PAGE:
Hmmm; the director of Harvard’s Program on Education Policy seems to strongly disagree with your conclusion

        In this brilliant book, Andy Smarick pulls together three education reform movements — charter schools, vouchers, and school district transformation — and shows how they can combine into a dramatically more effective way to provide public education. Mayors, governors, superintendents, and educators will all find powerful new ideas about how to build a public education system that serves all children effectively and can respond as student populations and the demands of the economy change.

        (Paul Hill, Founder, Center for Reinventing Public Education, Research Professor, University of Washington Bothell, Author, It Takes A City: Getting Serious About Urban School Reform )

        Smarick shows us the way for the public education of our American dreams, and why our current school districts can’t get us there despite great effort.
        (Reed Hastings, CEO Netflix, former President State Board of Education, California )

  1. Smarick’s thesis is powerful, clear, and tragically out of the mainstream. He argues that our obsession with the structure of schools – be they traditional, charter, or private – prevents us from effectively using public dollars to provide an excellent education for all citizens. He’s right. And he points a way forward: let educators run their own schools, let families choose schools that best fit their needs, and let government execute accountability systems that support the best schools and close the worst. Our nation’s century old educational policy regime is limiting the intellectual and economic growth of our nation. And, in the end, Smarick’s plan is the only way out.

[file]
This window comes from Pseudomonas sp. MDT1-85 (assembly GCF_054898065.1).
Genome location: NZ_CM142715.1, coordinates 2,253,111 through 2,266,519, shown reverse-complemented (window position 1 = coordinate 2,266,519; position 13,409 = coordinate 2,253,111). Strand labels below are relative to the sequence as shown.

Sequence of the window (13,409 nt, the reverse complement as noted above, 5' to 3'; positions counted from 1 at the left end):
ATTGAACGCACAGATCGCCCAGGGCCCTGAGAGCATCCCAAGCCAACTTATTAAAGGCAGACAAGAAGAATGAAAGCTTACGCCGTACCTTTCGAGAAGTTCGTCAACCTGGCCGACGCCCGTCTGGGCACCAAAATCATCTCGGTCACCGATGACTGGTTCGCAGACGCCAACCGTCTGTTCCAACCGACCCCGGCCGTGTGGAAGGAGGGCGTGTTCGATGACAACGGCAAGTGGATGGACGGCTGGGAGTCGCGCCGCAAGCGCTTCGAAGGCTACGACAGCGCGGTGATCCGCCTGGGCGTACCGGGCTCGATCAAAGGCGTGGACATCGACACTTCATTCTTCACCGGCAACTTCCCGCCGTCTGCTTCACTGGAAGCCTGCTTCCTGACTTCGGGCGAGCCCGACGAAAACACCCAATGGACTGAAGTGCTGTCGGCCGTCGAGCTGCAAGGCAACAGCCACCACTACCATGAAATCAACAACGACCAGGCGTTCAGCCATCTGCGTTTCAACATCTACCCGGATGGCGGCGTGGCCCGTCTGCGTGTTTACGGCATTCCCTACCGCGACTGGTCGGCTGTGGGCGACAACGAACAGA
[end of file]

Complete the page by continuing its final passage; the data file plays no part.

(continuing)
(Neerav Kingsland, CEO, New Schools for New Orleans )

    Every school a charter school? In a bold, well-argued call for the redesign of urban school districts, Smarick proposes that all schools—even those previously run by a district–would have to pass muster with an authorizer–and also with parents able to choose among them.

    (Paul E. Peterson, Harvard University, Henry Lee Shattuck Professor of Government, Director, Harvard’s Program on Education Policy and Governance )

    • Did the University of Washington business school teach you that whenever a couple chief executives and conservative academics agree on an idea it’s automatically a good one? Not just a good idea, but a panacea for fixing public schools. Come on dawg. Try this metaphor on. Education reform is like a violent ocean storm. Dark skies, huge waves, tremendous tumult on the surface. But the lower you go the less obvious the changes. When on the ocean floor, the water chemistry, visibility, and sea life is completely unchanged. Getting rid of school districts and adding in charters is the surface. Transforming the teacher-student relationship is the ocean floor. [I should probs cut you more slack. You had a fairly tough week.]